In contrast to other assessments of the King arrest, first trial, and ensuing riot by observers such as Marc Cooper who wrote for the Village Voice and Mike Davis who reported on the events for The Nation and the New Left Review, Cannon devotes over two hundred pages to the King incident. Whereas Cooper and Davis portray the King incident from the videotaped beating during his arrest through the first trial in Simi Valley in which the jury acquitted the accused LAPD officers as a fairly common, predictable unfolding of events, Cannon offers a less deterministic perspective and notes much more contingency in his thesis of official negligence as the decisive factor. Cannon does agree with Cooper and Davis on the larger forces shaping the Los Angeles environment into a combustible cauldron, most notably the impact of the end of Cold War federal spending, the ensuing recession, the movement of middle-class African Americans out of South Central Los Angeles and Latinos in, and the failure of local and state leaders to address the escalating problems and tensions, emerging most visibly in rising unemployment, crime, drug abuse and gangs--the under class in the inner city that Mayor Tom Bradley could not bring into the benefits of his coalition and that LAPD Chief Daryl Gates aggressively attacked with Operation Hammer street sweeps of South Central rather than a community policing approach. Cannon also agrees with Cooper and Davis that the King beating was not an aberration: "variants of it had happened many times before but had not been recorded on videotape. Many police officers in the field recognized that it could have been them on the Holliday videotape...." (p. 107).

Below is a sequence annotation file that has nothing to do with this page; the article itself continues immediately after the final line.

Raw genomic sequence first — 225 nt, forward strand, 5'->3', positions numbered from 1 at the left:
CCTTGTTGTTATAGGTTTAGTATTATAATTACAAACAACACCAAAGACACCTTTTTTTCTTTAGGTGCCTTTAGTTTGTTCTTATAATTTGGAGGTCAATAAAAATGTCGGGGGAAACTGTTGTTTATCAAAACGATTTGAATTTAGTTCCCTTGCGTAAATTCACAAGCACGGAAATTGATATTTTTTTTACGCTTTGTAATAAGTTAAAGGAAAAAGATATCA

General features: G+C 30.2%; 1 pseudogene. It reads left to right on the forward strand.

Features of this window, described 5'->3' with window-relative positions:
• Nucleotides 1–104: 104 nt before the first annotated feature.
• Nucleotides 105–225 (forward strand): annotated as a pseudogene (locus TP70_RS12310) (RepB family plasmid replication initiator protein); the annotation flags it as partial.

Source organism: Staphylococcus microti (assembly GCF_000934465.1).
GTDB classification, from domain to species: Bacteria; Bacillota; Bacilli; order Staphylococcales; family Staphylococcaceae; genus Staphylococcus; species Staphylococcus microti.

In developing his thesis of official negligence, as well as private negligence by the media including journalists such as himself, Cannon moves from the videotape of the King arrest to explore a number of accumulating acts of negligence. Cannon tells a familiar story, but he presents familiar characters in a new light and provides new insights. For example, the tape that KTLA played and passed on to CNN and other networks that showed the LAPD officers striking King with their batons was edited by KTLA to remove a blurry ten-second segment which also deleted a preceding three second section showing King charging at Office Laurence Powell. Neither the KTLA editors nor journalists such as Cannon who followed the arrest and ensuing first trial recognized the impact that this omission would have both on the public reaction to King's beating and on the jury in the first trial when defense attorney's made the most of the missing three seconds (pp. 196-97).